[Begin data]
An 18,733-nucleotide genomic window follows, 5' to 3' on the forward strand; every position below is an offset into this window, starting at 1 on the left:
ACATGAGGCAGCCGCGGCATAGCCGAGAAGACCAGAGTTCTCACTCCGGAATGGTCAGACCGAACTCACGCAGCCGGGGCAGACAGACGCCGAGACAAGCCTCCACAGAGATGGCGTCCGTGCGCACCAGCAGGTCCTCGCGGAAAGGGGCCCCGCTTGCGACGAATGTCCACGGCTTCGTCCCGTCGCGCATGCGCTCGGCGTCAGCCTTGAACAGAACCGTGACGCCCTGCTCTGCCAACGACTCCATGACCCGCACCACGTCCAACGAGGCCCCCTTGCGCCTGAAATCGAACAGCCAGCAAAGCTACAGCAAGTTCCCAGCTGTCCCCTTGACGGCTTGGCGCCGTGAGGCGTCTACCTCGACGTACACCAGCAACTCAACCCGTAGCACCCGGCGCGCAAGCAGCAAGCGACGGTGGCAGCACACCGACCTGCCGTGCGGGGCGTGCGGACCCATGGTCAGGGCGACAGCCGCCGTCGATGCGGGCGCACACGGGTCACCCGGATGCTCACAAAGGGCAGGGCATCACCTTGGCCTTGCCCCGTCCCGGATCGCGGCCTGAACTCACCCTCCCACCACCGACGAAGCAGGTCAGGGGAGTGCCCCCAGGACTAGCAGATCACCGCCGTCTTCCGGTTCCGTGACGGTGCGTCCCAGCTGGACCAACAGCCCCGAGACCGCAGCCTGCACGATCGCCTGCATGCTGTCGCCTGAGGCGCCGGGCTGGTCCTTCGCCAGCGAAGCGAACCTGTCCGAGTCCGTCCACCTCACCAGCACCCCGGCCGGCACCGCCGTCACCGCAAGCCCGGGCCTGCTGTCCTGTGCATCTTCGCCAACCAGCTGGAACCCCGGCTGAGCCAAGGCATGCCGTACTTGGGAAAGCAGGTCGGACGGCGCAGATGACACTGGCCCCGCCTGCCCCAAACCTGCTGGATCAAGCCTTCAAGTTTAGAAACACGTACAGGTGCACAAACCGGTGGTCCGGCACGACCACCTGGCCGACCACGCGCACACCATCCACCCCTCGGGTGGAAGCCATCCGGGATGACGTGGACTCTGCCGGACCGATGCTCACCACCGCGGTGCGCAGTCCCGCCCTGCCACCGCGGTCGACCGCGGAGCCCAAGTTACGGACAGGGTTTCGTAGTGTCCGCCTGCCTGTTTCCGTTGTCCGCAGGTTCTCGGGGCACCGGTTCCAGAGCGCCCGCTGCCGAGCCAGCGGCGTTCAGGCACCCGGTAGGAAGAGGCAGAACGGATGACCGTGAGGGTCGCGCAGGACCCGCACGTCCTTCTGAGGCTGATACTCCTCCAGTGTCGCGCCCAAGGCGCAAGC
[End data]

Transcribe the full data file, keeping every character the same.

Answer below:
An 18,733-nucleotide genomic window follows, 5' to 3' on the forward strand; every position below is an offset into this window, starting at 1 on the left:
ACATGAGGCAGCCGCGGCATAGCCGAGAAGACCAGAGTTCTCACTCCGGAATGGTCAGACCGAACTCACGCAGCCGGGGCAGACAGACGCCGAGACAAGCCTCCACAGAGATGGCGTCCGTGCGCACCAGCAGGTCCTCGCGGAAAGGGGCCCCGCTTGCGACGAATGTCCACGGCTTCGTCCCGTCGCGCATGCGCTCGGCGTCAGCCTTGAACAGAACCGTGACGCCCTGCTCTGCCAACGACTCCATGACCCGCACCACGTCCAACGAGGCCCCCTTGCGCCTGAAATCGAACAGCCAGCAAAGCTACAGCAAGTTCCCAGCTGTCCCCTTGACGGCTTGGCGCCGTGAGGCGTCTACCTCGACGTACACCAGCAACTCAACCCGTAGCACCCGGCGCGCAAGCAGCAAGCGACGGTGGCAGCACACCGACCTGCCGTGCGGGGCGTGCGGACCCATGGTCAGGGCGACAGCCGCCGTCGATGCGGGCGCACACGGGTCACCCGGATGCTCACAAAGGGCAGGGCATCACCTTGGCCTTGCCCCGTCCCGGATCGCGGCCTGAACTCACCCTCCCACCACCGACGAAGCAGGTCAGGGGAGTGCCCCCAGGACTAGCAGATCACCGCCGTCTTCCGGTTCCGTGACGGTGCGTCCCAGCTGGACCAACAGCCCCGAGACCGCAGCCTGCACGATCGCCTGCATGCTGTCGCCTGAGGCGCCGGGCTGGTCCTTCGCCAGCGAAGCGAACCTGTCCGAGTCCGTCCACCTCACCAGCACCCCGGCCGGCACCGCCGTCACCGCAAGCCCGGGCCTGCTGTCCTGTGCATCTTCGCCAACCAGCTGGAACCCCGGCTGAGCCAAGGCATGCCGTACTTGGGAAAGCAGGTCGGACGGCGCAGATGACACTGGCCCCGCCTGCCCCAAACCTGCTGGATCAAGCCTTCAAGTTTAGAAACACGTACAGGTGCACAAACCGGTGGTCCGGCACGACCACCTGGCCGACCACGCGCACACCATCCACCCCTCGGGTGGAAGCCATCCGGGATGACGTGGACTCTGCCGGACCGATGCTCACCACCGCGGTGCGCAGTCCCGCCCTGCCACCGCGGTCGACCGCGGAGCCCAAGTTACGGACAGGGTTTCGTAGTGTCCGCCTGCCTGTTTCCGTTGTCCGCAGGTTCTCGGGGCACCGGTTCCAGAGCGCCCGCTGCCGAGCCAGCGGCGTTCAGGCACCCGGTAGGAAGAGGCAGAACGGATGACCGTGAGGGTCGCGCAGGACCCGCACGTCCTTCTGAGGCTGATACTCCTCCAGTGTCGCGCCCAAGGCGCAAGC